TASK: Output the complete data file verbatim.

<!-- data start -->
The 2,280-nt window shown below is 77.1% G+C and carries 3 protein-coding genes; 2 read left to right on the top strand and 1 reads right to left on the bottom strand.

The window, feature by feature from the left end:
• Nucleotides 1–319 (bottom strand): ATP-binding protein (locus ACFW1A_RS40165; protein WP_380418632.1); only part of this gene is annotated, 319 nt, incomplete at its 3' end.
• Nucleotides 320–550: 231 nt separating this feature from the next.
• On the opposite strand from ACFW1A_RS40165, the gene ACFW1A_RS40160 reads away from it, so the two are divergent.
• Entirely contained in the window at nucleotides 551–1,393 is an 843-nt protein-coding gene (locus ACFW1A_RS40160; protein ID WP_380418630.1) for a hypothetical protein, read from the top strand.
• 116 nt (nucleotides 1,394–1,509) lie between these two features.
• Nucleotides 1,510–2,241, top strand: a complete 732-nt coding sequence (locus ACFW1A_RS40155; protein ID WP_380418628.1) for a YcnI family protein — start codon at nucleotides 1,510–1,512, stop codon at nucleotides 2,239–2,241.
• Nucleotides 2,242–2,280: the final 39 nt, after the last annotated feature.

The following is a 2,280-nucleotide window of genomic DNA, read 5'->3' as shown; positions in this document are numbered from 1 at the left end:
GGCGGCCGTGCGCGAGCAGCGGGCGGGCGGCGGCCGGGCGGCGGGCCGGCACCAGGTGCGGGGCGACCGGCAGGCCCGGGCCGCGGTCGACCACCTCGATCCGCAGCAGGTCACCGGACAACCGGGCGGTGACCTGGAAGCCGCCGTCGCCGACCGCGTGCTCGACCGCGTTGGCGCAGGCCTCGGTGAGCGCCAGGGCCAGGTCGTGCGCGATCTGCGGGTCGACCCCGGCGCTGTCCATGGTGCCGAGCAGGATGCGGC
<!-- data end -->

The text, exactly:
The 2,280-nt window shown below is 77.1% G+C and carries 3 protein-coding genes; 2 read left to right on the top strand and 1 reads right to left on the bottom strand.

The window, feature by feature from the left end:
• Nucleotides 1–319 (bottom strand): ATP-binding protein (locus ACFW1A_RS40165; protein WP_380418632.1); only part of this gene is annotated, 319 nt, incomplete at its 3' end.
• Nucleotides 320–550: 231 nt separating this feature from the next.
• On the opposite strand from ACFW1A_RS40165, the gene ACFW1A_RS40160 reads away from it, so the two are divergent.
• Entirely contained in the window at nucleotides 551–1,393 is an 843-nt protein-coding gene (locus ACFW1A_RS40160; protein ID WP_380418630.1) for a hypothetical protein, read from the top strand.
• 116 nt (nucleotides 1,394–1,509) lie between these two features.
• Nucleotides 1,510–2,241, top strand: a complete 732-nt coding sequence (locus ACFW1A_RS40155; protein ID WP_380418628.1) for a YcnI family protein — start codon at nucleotides 1,510–1,512, stop codon at nucleotides 2,239–2,241.
• Nucleotides 2,242–2,280: the final 39 nt, after the last annotated feature.

The following is a 2,280-nucleotide window of genomic DNA, read 5'->3' as shown; positions in this document are numbered from 1 at the left end:
GGCGGCCGTGCGCGAGCAGCGGGCGGGCGGCGGCCGGGCGGCGGGCCGGCACCAGGTGCGGGGCGACCGGCAGGCCCGGGCCGCGGTCGACCACCTCGATCCGCAGCAGGTCACCGGACAACCGGGCGGTGACCTGGAAGCCGCCGTCGCCGACCGCGTGCTCGACCGCGTTGGCGCAGGCCTCGGTGAGCGCCAGGGCCAGGTCGTGCGCGATCTGCGGGTCGACCCCGGCGCTGTCCATGGTGCCGAGCAGGATGCGGC